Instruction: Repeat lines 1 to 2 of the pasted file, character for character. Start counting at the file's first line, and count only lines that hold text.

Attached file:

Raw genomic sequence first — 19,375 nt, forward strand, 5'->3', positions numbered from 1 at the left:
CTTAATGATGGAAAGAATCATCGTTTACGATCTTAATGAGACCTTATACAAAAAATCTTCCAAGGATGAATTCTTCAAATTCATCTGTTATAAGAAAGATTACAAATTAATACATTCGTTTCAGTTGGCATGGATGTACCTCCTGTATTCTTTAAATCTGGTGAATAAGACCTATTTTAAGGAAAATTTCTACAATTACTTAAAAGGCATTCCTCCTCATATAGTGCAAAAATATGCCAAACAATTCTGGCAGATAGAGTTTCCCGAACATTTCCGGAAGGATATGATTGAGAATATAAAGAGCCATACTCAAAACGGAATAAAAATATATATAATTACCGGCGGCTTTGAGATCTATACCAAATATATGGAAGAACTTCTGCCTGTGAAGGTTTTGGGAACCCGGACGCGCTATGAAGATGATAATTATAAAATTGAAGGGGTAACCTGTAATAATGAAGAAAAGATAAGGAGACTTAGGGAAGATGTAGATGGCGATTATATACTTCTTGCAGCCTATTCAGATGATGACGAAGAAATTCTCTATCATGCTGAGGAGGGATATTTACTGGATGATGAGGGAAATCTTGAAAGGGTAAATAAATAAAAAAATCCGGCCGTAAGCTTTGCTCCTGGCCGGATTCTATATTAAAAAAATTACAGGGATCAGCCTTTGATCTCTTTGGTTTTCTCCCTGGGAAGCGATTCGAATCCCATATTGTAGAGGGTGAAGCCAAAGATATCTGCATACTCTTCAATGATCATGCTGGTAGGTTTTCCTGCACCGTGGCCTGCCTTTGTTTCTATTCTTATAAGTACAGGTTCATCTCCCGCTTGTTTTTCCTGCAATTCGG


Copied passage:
Raw genomic sequence first — 19,375 nt, forward strand, 5'->3', positions numbered from 1 at the left:
CTTAATGATGGAAAGAATCATCGTTTACGATCTTAATGAGACCTTATACAAAAAATCTTCCAAGGATGAATTCTTCAAATTCATCTGTTATAAGAAAGATTACAAATTAATACATTCGTTTCAGTTGGCATGGATGTACCTCCTGTATTCTTTAAATCTGGTGAATAAGACCTATTTTAAGGAAAATTTCTACAATTACTTAAAAGGCATTCCTCCTCATATAGTGCAAAAATATGCCAAACAATTCTGGCAGATAGAGTTTCCCGAACATTTCCGGAAGGATATGATTGAGAATATAAAGAGCCATACTCAAAACGGAATAAAAATATATATAATTACCGGCGGCTTTGAGATCTATACCAAATATATGGAAGAACTTCTGCCTGTGAAGGTTTTGGGAACCCGGACGCGCTATGAAGATGATAATTATAAAATTGAAGGGGTAACCTGTAATAATGAAGAAAAGATAAGGAGACTTAGGGAAGATGTAGATGGCGATTATATACTTCTTGCAGCCTATTCAGATGATGACGAAGAAATTCTCTATCATGCTGAGGAGGGATATTTACTGGATGATGAGGGAAATCTTGAAAGGGTAAATAAATAAAAAAATCCGGCCGTAAGCTTTGCTCCTGGCCGGATTCTATATTAAAAAAATTACAGGGATCAGCCTTTGATCTCTTTGGTTTTCTCCCTGGGAAGCGATTCGAATCCCATATTGTAGAGGGTGAAGCCAAAGATATCTGCATACTCTTCAATGATCATGCTGGTAGGTTTTCCTGCACCGTGGCCTGCCTTTGTTTCTATTCTTATAAGTACAGGTTCATCTCCCGCTTGTTTTTCCTGCAATTCGG